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Experts warn against taking selfies on Friday's solar eclipse

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This Friday, March 20, about 80% of Europe will experience a solar eclipse, its first in 15 years. When this phenomenon occurs, physicists and engineers usually worry about the possible impact this might have on solar grids while others make hasty plans to capture the spectacular scene on their phones and cameras. This time, however, eye experts from the College of Optometrists have strictly warned against the latter - especially against taking selfies during the event.

The optometrists say that when positioning themselves for taking a selfie, people will risk burns to the back of the eye and permanent blindness. Daniel Hardiman-McCartney, a clinical adviser at the college further emphasizes that in 1999 - the last time there was a solar eclipse in the region - people didn't have smartphones to take selfies - nor was there much of a craze for it, he also said that:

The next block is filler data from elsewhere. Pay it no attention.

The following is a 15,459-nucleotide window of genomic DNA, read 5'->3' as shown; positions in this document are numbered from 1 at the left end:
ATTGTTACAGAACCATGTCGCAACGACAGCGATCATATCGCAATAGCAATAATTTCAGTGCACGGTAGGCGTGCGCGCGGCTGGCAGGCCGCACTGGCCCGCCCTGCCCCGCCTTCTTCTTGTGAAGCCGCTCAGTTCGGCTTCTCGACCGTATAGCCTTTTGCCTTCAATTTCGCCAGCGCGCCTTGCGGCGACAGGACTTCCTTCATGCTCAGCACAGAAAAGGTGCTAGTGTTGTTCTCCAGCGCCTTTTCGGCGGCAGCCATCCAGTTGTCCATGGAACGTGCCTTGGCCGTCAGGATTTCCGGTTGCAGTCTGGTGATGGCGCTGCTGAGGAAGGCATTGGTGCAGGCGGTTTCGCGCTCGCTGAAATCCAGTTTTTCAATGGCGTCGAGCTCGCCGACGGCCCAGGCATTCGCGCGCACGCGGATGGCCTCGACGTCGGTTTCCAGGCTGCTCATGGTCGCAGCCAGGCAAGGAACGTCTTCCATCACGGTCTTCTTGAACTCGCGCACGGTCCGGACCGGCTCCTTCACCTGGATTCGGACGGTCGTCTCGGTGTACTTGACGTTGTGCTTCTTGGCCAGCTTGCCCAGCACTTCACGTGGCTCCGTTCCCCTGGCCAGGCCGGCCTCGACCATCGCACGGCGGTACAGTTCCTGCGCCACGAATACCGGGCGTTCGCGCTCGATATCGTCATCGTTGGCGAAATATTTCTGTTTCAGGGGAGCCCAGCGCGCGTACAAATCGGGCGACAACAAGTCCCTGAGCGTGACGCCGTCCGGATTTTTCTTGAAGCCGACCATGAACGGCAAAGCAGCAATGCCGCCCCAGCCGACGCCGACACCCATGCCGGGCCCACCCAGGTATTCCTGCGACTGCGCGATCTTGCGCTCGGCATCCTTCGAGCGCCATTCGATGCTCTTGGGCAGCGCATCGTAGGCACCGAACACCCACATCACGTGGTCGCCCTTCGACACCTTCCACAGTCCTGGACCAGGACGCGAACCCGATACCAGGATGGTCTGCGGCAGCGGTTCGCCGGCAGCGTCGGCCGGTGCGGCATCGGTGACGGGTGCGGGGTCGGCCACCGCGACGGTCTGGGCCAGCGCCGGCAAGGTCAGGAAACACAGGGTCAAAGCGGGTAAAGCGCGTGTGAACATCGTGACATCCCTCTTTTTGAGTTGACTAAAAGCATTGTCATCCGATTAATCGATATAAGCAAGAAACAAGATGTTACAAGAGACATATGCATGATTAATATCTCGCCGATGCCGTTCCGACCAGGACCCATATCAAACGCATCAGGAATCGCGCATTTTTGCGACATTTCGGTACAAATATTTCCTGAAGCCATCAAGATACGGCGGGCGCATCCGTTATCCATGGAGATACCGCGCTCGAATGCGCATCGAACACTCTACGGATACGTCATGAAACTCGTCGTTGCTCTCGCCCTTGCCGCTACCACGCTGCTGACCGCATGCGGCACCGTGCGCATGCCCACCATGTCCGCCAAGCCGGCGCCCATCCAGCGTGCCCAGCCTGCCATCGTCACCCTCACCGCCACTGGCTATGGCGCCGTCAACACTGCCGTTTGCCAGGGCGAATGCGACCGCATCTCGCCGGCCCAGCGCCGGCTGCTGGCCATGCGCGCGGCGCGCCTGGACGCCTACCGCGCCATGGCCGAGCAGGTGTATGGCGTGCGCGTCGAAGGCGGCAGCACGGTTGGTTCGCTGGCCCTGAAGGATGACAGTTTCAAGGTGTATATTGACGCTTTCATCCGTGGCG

This could potentially be very dangerous because people might be tempted to look at the Sun as they try to get the perfect shot or clip.

And as the eclipse is a relatively slow process, people might end up accidentally looking at the Sun for minutes.

He also clarified that this does not mean that people can't view the eclipse through a TV screen or the phone's screen; this is still potentially dangerous, should a person accidentally glance directly at the sun from the corner of his screen.

On the other hand, the Royal College of Ophthalmologists have even dismissed the idea of viewing the eclipse through the screen of a camera saying that even the dark filters of binoculars, telescopes and sunglasses won't be able to protect a person from permanent eye damage.

The Royal Astronomical Society has issued a document detailing the safest methods to view the phenomenon, which includes pinhole cameras and glasses with filters specially designed for eclipses. They have advised that putting those glasses on before looking up at the sky will be the safest way to see the eclipse.

The moon will cover as much as 98% of the sun's disc in the UK, which will be hit by the partial solar eclipse somewhere around 09:30am local time. People in Northern Ireland and Scotland will experience the darkest conditions and will be put into a morning twilight.

Source: BBC News

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